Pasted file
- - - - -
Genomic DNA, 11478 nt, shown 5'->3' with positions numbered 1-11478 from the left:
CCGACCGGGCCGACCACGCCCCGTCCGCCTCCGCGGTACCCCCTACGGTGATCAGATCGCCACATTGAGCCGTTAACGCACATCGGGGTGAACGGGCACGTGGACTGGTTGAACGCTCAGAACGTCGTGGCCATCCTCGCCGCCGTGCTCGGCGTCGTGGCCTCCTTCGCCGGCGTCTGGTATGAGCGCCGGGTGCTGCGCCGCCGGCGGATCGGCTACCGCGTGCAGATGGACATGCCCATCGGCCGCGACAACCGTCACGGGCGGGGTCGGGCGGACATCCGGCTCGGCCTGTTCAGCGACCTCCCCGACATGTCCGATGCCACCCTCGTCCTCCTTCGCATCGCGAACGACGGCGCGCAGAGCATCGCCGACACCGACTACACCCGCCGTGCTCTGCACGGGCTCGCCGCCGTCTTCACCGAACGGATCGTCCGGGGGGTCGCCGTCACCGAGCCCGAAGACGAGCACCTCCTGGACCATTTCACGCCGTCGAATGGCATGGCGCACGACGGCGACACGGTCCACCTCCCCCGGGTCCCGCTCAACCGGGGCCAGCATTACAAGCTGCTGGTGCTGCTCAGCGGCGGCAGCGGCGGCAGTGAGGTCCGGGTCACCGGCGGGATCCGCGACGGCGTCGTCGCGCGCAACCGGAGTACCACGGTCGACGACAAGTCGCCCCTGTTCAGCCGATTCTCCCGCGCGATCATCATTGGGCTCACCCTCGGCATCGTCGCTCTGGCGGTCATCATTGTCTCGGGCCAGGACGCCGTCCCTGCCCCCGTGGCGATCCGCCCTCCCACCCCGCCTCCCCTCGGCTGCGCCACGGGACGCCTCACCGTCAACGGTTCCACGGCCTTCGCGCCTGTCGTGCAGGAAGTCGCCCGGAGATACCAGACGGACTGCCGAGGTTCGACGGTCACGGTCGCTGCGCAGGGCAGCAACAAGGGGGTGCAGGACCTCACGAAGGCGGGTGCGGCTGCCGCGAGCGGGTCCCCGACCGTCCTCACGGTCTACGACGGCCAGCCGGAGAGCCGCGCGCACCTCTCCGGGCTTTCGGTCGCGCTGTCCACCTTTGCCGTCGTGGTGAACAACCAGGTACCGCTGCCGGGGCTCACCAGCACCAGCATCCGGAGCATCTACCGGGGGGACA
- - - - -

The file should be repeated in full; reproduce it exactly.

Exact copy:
Genomic DNA, 11478 nt, shown 5'->3' with positions numbered 1-11478 from the left:
CCGACCGGGCCGACCACGCCCCGTCCGCCTCCGCGGTACCCCCTACGGTGATCAGATCGCCACATTGAGCCGTTAACGCACATCGGGGTGAACGGGCACGTGGACTGGTTGAACGCTCAGAACGTCGTGGCCATCCTCGCCGCCGTGCTCGGCGTCGTGGCCTCCTTCGCCGGCGTCTGGTATGAGCGCCGGGTGCTGCGCCGCCGGCGGATCGGCTACCGCGTGCAGATGGACATGCCCATCGGCCGCGACAACCGTCACGGGCGGGGTCGGGCGGACATCCGGCTCGGCCTGTTCAGCGACCTCCCCGACATGTCCGATGCCACCCTCGTCCTCCTTCGCATCGCGAACGACGGCGCGCAGAGCATCGCCGACACCGACTACACCCGCCGTGCTCTGCACGGGCTCGCCGCCGTCTTCACCGAACGGATCGTCCGGGGGGTCGCCGTCACCGAGCCCGAAGACGAGCACCTCCTGGACCATTTCACGCCGTCGAATGGCATGGCGCACGACGGCGACACGGTCCACCTCCCCCGGGTCCCGCTCAACCGGGGCCAGCATTACAAGCTGCTGGTGCTGCTCAGCGGCGGCAGCGGCGGCAGTGAGGTCCGGGTCACCGGCGGGATCCGCGACGGCGTCGTCGCGCGCAACCGGAGTACCACGGTCGACGACAAGTCGCCCCTGTTCAGCCGATTCTCCCGCGCGATCATCATTGGGCTCACCCTCGGCATCGTCGCTCTGGCGGTCATCATTGTCTCGGGCCAGGACGCCGTCCCTGCCCCCGTGGCGATCCGCCCTCCCACCCCGCCTCCCCTCGGCTGCGCCACGGGACGCCTCACCGTCAACGGTTCCACGGCCTTCGCGCCTGTCGTGCAGGAAGTCGCCCGGAGATACCAGACGGACTGCCGAGGTTCGACGGTCACGGTCGCTGCGCAGGGCAGCAACAAGGGGGTGCAGGACCTCACGAAGGCGGGTGCGGCTGCCGCGAGCGGGTCCCCGACCGTCCTCACGGTCTACGACGGCCAGCCGGAGAGCCGCGCGCACCTCTCCGGGCTTTCGGTCGCGCTGTCCACCTTTGCCGTCGTGGTGAACAACCAGGTACCGCTGCCGGGGCTCACCAGCACCAGCATCCGGAGCATCTACCGGGGGGACA